RIM refused rehearing in BlackBerry case
No, says Court of Appeals
A US Federal Court of Appeals on Friday refused to rehear an appeal by RIM in respect of a dispute over the BlackBerry-maker's alleged infringements of patents relating to radio frequency wireless communications in email systems.
RIM had been hoping that a 12-judge panel would rehear the case, after an August ruling by three judges of the same court found that the Canadian company had violated seven of the patents under consideration.
The case will now return to the District Court for further arguments on the merits of some of the patent claims and a decision on whether to impose an injunction prohibiting RIM from selling the BlackBerry and any other products, software or services using the disputed technology, in the US.
RIM plans to ask the Supreme Court to review the case, according to reports, arguing that the “case raises significant national and international issues warranting further appellate review." In particular, says RIM, US patent law should not apply in this case because the controlling BlackBerry software is found on computers in Canada – beyond the jurisdiction of US courts.
RIM was found guilty of patent infringement in November 2002, when a jury awarded holding company NTP Inc damages of $53.7m and imposed an injunction – which was then stayed pending an appeal.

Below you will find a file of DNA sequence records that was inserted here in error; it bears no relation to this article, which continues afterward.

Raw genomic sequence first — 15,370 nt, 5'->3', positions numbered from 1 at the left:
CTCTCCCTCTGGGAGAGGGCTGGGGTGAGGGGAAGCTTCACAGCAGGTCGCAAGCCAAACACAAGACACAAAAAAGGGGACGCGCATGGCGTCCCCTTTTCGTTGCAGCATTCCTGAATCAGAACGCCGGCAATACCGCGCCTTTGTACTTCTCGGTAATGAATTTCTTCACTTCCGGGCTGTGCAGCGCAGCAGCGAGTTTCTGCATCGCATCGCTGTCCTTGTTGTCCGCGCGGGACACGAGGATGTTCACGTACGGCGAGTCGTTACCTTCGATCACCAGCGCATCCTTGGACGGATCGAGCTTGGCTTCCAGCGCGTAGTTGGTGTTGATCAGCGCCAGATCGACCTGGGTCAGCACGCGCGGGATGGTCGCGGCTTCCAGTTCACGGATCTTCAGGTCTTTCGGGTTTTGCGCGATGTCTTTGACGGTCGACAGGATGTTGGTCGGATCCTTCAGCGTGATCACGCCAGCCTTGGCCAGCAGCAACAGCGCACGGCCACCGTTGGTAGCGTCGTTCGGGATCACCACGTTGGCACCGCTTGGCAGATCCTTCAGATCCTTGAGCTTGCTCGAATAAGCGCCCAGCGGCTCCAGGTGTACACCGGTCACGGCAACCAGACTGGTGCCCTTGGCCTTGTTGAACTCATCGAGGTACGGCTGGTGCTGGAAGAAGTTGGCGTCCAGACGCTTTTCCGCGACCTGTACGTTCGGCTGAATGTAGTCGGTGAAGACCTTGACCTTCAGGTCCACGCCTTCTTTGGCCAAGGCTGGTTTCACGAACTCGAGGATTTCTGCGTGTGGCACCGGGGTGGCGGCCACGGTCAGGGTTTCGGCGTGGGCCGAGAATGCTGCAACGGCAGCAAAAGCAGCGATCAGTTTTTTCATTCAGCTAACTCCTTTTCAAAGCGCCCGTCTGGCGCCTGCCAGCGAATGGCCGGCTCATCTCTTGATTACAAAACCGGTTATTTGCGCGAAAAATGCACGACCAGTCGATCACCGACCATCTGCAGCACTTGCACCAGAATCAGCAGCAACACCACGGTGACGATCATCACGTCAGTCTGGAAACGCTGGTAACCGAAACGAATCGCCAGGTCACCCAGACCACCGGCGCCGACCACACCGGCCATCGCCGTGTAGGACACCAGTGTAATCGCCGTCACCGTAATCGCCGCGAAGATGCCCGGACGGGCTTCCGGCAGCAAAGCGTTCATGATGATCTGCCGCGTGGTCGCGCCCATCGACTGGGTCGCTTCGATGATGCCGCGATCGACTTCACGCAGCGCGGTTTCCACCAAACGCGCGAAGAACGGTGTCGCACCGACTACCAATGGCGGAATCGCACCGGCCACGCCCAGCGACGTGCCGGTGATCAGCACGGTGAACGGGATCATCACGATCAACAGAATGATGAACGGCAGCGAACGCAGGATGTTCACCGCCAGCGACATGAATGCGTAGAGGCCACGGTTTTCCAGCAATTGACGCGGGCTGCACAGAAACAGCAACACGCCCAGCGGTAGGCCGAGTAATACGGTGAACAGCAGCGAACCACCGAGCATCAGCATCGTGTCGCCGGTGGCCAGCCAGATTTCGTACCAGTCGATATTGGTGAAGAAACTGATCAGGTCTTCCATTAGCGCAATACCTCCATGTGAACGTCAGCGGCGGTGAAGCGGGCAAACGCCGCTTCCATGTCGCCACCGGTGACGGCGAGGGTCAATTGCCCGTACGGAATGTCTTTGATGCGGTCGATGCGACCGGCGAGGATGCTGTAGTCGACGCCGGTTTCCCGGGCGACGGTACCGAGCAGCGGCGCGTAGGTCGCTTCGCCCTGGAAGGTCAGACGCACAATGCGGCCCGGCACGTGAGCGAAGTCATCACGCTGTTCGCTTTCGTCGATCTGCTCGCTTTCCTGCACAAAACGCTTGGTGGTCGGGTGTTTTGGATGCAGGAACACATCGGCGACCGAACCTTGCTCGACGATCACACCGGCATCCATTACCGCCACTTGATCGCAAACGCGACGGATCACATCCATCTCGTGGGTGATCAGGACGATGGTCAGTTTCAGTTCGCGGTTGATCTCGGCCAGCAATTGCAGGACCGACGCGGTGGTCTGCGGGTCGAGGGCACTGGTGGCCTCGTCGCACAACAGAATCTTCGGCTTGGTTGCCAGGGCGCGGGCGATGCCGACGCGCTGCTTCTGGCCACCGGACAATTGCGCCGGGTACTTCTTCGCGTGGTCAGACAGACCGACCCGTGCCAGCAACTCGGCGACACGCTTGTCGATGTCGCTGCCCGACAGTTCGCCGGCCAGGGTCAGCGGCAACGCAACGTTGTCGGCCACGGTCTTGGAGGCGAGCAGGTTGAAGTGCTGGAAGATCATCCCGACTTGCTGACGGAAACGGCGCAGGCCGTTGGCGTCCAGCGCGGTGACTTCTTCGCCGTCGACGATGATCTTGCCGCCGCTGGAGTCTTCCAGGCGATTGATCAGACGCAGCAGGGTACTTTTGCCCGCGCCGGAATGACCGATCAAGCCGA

The injunction was lifted by the US Court of Appeals for the Federal Circuit in Washington in August this year, after the court found that the BlackBerry did infringe on some of NTP’s patents, but that one of the lower court’s key definitions, relating to the term “originating processor," was too wide. The Court of Appeals therefore returned the case to the District Court for further arguments over the claims that may have been affected by the flawed definition.
RIM appealed, asking that the full Appeals Court re-consider the case, but the Appeals Court on Friday refused to take the case further. Separately, the US Patent and Trademark Office last week cast doubt on all of the patents involved in the dispute, issuing a preliminary rejection of a key patent in the case. The USPTO has now cast doubt on all eight of the patents relevant to the dispute.
RIM hopes that the USPTO rulings, which are independent of the litigation process, will boost its arguments before the District Court.
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